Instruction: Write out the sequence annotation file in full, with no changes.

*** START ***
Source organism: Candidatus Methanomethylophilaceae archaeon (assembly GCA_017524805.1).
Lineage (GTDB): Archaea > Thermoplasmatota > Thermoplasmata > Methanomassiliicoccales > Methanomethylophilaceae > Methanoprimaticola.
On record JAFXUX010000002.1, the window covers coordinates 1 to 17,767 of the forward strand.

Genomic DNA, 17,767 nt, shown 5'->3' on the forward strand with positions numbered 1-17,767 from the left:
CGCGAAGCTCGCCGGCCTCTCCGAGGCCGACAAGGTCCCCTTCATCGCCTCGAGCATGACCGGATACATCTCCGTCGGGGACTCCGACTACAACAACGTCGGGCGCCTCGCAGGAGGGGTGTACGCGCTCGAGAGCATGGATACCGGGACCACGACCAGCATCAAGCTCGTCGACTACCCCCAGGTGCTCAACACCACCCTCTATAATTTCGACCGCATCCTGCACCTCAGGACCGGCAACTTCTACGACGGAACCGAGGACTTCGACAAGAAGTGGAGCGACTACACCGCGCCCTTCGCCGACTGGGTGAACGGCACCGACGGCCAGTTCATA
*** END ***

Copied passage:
Source organism: Candidatus Methanomethylophilaceae archaeon (assembly GCA_017524805.1).
Lineage (GTDB): Archaea > Thermoplasmatota > Thermoplasmata > Methanomassiliicoccales > Methanomethylophilaceae > Methanoprimaticola.
On record JAFXUX010000002.1, the window covers coordinates 1 to 17,767 of the forward strand.

Genomic DNA, 17,767 nt, shown 5'->3' on the forward strand with positions numbered 1-17,767 from the left:
CGCGAAGCTCGCCGGCCTCTCCGAGGCCGACAAGGTCCCCTTCATCGCCTCGAGCATGACCGGATACATCTCCGTCGGGGACTCCGACTACAACAACGTCGGGCGCCTCGCAGGAGGGGTGTACGCGCTCGAGAGCATGGATACCGGGACCACGACCAGCATCAAGCTCGTCGACTACCCCCAGGTGCTCAACACCACCCTCTATAATTTCGACCGCATCCTGCACCTCAGGACCGGCAACTTCTACGACGGAACCGAGGACTTCGACAAGAAGTGGAGCGACTACACCGCGCCCTTCGCCGACTGGGTGAACGGCACCGACGGCCAGTTCATA